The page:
Established in the wake of independence, the Slovak World Service is geared to expatriate Slovak listeners living abroad wishing to maintain their national identity and proficiency in the Slovak language. Private radio was launched in 1990 and reaches some one-third of the Slovak population each day through 19 stations. Its first and most popular outlet, FUN Radio, broadcasts rock music and reaches 3 million people daily in 70 percent of Slovakia's territory. RadioTwist broadcasts a wider range of music programs and an objective political program competing with public service broadcasting. Radio Koliba's four transmitters reach a fair share of radio audiences in central and eastern Slovakia, while other private broadcasters serve specific regions, reaching no more than 5 percent of the total population. Other stations include RMC Radio, FM Radio DCA, Radio Ragtime, and Radio Tatry.
Television reaches most Slovak citizens; over 98 percent of the population owns at least one television. Some 60 percent watch television daily, while 27 percent watch several programs each week. Slovakia's public broadcaster, Slovak Television (STV), was chartered in tandem with Slovak Radio. STV broadcasts 8,600 hours on 2 channels from its studios in Bratislava, Kośice, and Banská Bystrica, and is financed by license fees, ad sales, and government support. Although public television is popular, private television is providing significant competition.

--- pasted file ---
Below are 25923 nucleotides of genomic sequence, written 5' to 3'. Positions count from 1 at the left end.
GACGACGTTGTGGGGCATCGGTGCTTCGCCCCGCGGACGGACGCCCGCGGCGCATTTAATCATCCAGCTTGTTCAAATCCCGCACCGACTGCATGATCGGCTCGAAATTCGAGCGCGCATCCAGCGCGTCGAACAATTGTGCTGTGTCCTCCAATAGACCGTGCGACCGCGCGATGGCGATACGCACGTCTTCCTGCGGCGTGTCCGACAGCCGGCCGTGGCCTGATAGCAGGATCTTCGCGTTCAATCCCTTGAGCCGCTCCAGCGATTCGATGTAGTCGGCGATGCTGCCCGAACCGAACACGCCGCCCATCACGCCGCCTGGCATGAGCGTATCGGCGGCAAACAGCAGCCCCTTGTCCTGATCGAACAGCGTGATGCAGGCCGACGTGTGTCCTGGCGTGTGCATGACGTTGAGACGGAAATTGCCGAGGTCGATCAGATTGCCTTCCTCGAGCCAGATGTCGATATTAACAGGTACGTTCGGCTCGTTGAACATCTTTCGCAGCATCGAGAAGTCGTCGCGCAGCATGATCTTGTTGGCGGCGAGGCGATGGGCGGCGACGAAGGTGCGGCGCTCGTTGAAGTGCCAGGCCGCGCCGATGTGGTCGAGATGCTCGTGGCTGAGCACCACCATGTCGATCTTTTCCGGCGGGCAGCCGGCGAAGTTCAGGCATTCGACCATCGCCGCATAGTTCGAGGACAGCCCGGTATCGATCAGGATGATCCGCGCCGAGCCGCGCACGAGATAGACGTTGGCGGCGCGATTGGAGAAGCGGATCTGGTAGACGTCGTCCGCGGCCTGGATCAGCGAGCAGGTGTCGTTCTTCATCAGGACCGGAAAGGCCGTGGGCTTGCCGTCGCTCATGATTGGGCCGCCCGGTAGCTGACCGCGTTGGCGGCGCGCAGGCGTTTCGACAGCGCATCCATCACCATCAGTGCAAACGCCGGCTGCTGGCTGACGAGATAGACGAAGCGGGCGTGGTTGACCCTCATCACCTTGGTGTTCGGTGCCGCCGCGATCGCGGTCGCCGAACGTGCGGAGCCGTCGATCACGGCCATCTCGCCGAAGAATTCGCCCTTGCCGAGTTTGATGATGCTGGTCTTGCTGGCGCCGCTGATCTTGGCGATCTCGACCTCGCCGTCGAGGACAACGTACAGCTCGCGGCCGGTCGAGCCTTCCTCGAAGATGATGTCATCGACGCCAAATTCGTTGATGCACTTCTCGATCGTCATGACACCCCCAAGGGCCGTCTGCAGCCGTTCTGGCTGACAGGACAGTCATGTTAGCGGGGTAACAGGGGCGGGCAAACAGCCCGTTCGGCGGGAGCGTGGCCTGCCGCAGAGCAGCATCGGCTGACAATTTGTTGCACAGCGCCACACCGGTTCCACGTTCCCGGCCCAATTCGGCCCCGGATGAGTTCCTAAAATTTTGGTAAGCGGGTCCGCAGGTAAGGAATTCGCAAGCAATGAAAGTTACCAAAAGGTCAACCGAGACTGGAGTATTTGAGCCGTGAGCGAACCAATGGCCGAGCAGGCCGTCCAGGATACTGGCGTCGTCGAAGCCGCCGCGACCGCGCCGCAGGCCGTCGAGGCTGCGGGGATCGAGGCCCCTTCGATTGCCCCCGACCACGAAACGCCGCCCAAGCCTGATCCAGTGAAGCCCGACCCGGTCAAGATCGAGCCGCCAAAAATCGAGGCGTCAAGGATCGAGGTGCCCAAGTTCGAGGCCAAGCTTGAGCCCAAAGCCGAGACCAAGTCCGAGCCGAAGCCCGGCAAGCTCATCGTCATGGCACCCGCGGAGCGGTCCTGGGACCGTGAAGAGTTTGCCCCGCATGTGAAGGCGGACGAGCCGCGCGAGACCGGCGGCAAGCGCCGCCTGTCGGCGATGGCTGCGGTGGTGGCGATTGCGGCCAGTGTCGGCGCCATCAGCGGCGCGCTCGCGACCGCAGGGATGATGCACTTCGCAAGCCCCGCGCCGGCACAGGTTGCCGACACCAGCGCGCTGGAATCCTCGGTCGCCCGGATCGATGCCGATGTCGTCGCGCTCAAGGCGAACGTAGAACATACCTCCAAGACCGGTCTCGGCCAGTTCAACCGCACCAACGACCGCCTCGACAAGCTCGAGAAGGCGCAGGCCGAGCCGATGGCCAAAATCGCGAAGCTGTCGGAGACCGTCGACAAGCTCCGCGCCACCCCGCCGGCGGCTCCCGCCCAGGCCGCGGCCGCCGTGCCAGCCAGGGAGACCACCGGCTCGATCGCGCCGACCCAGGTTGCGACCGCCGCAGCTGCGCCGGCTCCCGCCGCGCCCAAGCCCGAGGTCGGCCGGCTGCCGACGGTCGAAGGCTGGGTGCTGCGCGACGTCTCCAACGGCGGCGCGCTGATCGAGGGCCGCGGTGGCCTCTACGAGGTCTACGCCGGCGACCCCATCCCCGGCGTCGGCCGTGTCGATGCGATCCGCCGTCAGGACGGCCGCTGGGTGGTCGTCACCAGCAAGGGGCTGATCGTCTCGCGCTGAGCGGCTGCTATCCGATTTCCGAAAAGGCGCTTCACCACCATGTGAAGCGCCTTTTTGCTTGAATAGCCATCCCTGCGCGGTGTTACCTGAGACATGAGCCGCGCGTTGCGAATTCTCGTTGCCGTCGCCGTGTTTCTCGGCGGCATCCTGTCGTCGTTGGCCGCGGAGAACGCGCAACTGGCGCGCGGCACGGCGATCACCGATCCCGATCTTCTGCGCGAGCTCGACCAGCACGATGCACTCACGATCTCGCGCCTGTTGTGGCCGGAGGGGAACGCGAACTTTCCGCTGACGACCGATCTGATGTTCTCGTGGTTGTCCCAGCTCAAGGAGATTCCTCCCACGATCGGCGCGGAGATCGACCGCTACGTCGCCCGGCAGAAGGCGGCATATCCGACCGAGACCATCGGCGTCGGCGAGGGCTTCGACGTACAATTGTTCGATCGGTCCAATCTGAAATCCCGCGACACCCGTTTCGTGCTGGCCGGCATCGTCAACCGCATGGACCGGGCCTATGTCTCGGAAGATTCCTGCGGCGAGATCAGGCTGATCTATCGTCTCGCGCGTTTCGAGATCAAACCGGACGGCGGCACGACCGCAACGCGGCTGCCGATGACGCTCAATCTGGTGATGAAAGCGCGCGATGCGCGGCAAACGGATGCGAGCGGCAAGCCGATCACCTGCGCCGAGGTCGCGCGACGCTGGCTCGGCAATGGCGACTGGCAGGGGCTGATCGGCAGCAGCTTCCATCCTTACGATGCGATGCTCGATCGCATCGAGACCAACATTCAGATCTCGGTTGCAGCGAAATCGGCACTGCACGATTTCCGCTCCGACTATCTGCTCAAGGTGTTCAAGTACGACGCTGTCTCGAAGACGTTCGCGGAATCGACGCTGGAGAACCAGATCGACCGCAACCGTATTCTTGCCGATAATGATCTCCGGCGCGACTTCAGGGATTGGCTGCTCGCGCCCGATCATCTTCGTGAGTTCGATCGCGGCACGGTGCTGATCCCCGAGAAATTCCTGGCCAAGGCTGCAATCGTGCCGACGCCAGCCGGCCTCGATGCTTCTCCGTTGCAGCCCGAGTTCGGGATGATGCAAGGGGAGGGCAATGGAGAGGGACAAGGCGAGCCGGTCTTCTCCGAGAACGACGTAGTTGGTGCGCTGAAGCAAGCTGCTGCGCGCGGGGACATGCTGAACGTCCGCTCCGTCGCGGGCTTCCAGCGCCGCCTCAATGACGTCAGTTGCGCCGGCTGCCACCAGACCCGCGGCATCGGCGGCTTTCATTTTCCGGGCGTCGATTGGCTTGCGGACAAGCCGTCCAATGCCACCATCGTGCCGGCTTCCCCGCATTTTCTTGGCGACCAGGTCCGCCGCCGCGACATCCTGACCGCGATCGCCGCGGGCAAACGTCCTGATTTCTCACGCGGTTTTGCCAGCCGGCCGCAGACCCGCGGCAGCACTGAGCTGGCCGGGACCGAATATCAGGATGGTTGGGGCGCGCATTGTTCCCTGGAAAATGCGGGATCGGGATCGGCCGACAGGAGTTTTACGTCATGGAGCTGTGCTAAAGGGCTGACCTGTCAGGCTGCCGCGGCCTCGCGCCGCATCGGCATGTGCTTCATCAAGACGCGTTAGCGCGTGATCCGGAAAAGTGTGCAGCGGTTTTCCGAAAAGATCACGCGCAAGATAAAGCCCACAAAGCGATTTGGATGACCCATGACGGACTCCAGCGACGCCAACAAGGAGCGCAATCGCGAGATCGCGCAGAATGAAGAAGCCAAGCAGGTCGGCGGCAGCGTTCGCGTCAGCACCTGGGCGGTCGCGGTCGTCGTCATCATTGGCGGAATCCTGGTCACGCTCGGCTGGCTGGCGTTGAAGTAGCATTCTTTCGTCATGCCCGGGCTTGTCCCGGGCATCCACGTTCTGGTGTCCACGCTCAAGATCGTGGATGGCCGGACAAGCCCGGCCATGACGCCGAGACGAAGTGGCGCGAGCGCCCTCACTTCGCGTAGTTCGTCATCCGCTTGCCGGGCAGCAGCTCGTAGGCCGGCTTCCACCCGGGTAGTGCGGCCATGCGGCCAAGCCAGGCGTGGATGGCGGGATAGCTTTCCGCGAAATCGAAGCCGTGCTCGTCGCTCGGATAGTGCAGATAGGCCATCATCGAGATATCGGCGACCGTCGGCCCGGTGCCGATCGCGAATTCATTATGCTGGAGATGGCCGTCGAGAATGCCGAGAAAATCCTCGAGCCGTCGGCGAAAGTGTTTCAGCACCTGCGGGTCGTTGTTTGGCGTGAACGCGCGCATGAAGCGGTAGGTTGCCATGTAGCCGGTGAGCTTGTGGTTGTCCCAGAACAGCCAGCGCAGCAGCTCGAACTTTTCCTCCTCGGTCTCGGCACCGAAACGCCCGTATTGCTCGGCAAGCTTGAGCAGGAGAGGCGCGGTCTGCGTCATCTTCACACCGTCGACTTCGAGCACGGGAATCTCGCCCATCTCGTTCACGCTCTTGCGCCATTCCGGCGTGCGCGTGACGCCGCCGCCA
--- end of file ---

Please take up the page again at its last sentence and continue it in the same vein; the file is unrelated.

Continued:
Launched in 1996, the commercial TV Markiza broadcasts 19.5 hours daily. Its light entertainment format includes the first Slovak soap opera and game shows in addition to news and current affairs. It has enjoyed top place in viewer listings since its first day of broadcasting; 65 percent of Slovak adults watch it daily. Slovakia began installing cable facilities in 1989, and by 2002 dozens of networks were accessible by 27 percent of its population. Slovakia's largest cable operator, SKT Bratislava, serves 70 percent of the capital's population.